SEP 2012

EyeWorld is the official news magazine of the American Society of Cataract & Refractive Surgery.

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Page 64 of 103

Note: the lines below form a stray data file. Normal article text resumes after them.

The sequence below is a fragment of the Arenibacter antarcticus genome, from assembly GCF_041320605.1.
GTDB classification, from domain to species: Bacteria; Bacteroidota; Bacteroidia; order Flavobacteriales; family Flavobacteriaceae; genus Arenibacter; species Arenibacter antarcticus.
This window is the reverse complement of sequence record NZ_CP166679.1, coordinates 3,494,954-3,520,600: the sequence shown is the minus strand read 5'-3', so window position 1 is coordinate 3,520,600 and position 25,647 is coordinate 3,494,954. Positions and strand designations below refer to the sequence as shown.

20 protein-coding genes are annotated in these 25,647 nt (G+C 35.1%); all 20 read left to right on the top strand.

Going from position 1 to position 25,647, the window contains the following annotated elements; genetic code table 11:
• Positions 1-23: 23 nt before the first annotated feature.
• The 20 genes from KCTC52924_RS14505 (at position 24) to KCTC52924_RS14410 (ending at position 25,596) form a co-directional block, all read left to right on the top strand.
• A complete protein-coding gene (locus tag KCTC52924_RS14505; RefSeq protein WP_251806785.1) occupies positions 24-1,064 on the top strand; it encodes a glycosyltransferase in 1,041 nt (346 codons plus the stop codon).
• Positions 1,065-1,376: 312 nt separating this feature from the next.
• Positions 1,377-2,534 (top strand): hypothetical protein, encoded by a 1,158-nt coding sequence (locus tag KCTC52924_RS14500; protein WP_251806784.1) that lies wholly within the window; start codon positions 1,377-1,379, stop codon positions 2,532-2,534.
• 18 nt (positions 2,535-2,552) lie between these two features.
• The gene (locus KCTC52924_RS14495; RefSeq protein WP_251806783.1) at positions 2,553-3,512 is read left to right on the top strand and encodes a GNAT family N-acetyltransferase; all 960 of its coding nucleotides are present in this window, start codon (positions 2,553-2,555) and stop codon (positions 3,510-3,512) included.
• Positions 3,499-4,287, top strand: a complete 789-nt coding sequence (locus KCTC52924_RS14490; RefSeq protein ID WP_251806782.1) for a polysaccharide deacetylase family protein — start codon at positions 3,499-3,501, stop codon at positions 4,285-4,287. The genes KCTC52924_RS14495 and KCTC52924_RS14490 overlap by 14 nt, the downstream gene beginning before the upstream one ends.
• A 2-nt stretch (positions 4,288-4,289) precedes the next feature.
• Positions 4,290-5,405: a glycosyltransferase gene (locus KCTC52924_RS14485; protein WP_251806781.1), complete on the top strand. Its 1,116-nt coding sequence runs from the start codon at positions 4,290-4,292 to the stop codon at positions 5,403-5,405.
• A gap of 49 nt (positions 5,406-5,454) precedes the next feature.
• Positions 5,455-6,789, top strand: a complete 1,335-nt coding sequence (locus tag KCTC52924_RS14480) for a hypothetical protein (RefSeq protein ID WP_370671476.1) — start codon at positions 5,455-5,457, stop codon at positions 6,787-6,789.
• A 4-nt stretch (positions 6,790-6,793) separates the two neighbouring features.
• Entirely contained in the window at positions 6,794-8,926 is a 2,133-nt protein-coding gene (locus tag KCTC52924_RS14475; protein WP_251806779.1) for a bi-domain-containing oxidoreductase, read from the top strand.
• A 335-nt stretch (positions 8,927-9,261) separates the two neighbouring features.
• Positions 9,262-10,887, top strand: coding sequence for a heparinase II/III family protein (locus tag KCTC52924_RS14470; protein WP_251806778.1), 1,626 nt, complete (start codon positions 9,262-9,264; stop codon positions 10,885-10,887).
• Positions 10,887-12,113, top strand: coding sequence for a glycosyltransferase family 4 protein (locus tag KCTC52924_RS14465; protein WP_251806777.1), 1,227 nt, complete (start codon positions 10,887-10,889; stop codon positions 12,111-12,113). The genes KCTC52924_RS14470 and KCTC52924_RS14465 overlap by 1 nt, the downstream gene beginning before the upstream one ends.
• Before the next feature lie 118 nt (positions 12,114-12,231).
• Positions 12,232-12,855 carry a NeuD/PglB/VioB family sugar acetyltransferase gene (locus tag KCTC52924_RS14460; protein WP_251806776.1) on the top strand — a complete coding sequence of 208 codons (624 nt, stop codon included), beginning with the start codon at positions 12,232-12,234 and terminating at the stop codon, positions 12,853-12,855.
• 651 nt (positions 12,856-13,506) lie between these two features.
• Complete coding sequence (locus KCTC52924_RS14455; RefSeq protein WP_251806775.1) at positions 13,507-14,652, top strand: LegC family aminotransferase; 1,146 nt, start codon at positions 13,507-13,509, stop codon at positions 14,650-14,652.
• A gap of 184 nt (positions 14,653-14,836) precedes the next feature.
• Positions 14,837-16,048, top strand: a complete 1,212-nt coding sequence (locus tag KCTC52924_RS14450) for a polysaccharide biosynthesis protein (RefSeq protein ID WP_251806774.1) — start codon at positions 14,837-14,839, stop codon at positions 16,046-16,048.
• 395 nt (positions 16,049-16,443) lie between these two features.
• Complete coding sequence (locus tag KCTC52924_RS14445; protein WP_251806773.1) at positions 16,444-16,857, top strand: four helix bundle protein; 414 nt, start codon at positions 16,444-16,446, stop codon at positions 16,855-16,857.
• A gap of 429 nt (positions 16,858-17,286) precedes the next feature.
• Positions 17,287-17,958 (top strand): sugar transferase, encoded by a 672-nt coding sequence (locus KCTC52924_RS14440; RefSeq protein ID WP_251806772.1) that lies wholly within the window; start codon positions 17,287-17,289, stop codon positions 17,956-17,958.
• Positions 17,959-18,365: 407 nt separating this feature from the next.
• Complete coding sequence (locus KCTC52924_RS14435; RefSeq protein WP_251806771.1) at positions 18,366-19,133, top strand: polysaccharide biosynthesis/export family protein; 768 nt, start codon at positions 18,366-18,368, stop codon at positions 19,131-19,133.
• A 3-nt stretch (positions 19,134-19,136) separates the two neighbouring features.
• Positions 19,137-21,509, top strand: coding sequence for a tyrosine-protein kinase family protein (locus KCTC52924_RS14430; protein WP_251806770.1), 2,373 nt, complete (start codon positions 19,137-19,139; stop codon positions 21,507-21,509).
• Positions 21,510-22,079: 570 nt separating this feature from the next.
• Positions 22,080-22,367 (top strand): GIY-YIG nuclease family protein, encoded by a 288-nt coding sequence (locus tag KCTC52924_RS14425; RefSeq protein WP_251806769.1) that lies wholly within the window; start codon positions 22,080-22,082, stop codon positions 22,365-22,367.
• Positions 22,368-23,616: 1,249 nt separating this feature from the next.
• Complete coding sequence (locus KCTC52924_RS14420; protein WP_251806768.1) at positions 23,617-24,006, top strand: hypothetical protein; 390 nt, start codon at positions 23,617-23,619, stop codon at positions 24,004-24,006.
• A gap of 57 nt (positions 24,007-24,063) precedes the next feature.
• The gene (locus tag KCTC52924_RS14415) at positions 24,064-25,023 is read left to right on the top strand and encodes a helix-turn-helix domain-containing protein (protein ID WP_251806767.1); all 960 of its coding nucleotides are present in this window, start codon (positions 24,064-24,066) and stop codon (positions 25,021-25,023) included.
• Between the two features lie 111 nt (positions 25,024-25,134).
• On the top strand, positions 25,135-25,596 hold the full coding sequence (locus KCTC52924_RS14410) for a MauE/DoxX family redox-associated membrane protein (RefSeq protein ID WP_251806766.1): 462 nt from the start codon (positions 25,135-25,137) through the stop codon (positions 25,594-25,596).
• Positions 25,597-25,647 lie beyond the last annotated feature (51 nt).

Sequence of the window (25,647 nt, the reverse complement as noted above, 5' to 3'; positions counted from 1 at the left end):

September 2012 Refractive cataract surgery February 2011 EW FEATURE 65 director, UCLA Laser Refractive Center, Jules Stein Eye Institute, Los Angeles, shared the experience of a 76-year-old female patient with am- blyopia in the left eye who wanted spectacle independence. Her cylin- der was 0.75. In her right eye, she had minimal corneal cylinder and nuclear sclerosis that was consistent with her vision in that eye, which was 20/50. Her retinas were clear. The challenge with this case was deciding which eye to operate on first and deciding whether or not to try monovision, an option Dr. Hamilton decided not to use. Dr. Hamilton chose to operate first on the amblyopic eye. "I think most of the time, the patient wants the amblyopic eye done first, and that's what happened here," he said. He implanted a Tecnis monofocal (Abbott Medical Optics, AMO, Santa Ana, Calif.) in that eye and a multi- focal lens in the dominant eye. The patient was pleased with the results. Trying a multifocal IOL in one eye Dr. Hamilton then presented the case of a 71-year-old man who wanted spectacle independence and had never used monovision contact lenses. He had some asymmetrical astigmatism, more in the right eye than in the left. His cataract was worse in the right eye. He had previous pterygium incisions, and his topography looked normal. His Poll size: 329 Source: Sonia H. Yoo, M.D. with-the-rule astigmatism was 2.4 in the right eye and slightly less in the left eye. "I did a toric IOL in the right eye. He ended up doing well but wanted spectacle independence," Dr. Hamilton said. So in the left eye, he implanted a multifocal IOL and performed astigmatic keratotomy. However, 1 month later, the patient hated his left eye vision. He said he could read the newspaper only if he closed his left eye. "He was adamant that he wanted the lens out," he said. The patient even called the lens manufacturer with some questions about whether or not the lens was defective. "We did an IOL exchange with a monofocal toric IOL, and the patient was 20/15 at post-op day 1," Dr. Hamilton said. "The patient said, 'You gave me my life back.'" A unique circumstance with this case was the patient's unusual depth of field, which can yield unexpected near visual acuity, Dr. Hamilton said. Dr. Hamilton concluded that a unilateral multifocal IOL may have lower acceptance if the patient is comparing vision with the outstanding fellow eye. EW Editors' note: Dr. Hamilton has finan- cial interests with Alcon (Fort Worth, Texas), AMO, Reichert (Depew, N.Y.), and Ziemer (Port, Switzerland). Dr. Yoo has financial interests with Alcon, Allergan (Irvine, Calif.), Bausch + Lomb (Rochester, N.Y.), and other ophthalmic companies. Contact information Hamilton: 310-825-2737, Hamilton@jsei.ucla.edu Yoo: 305-326-6322, syoo@med.miami.edu EyeWorld Monthly Pulse EyeWorld Monthly Pulse is a reader survey on trends and patterns for the practicing ophthalmologist. Each month we send a 4-6 question online survey covering different topics so our readers can see how they compare to our survey. If you would like to join the current 1,000+ physicians who take a minute a month to share their views, please send us an email and we will add your name. Email daniela@eyeworld.org and put EW Pulse in the subject line; that's all it takes. Copyright EyeWorld 2012

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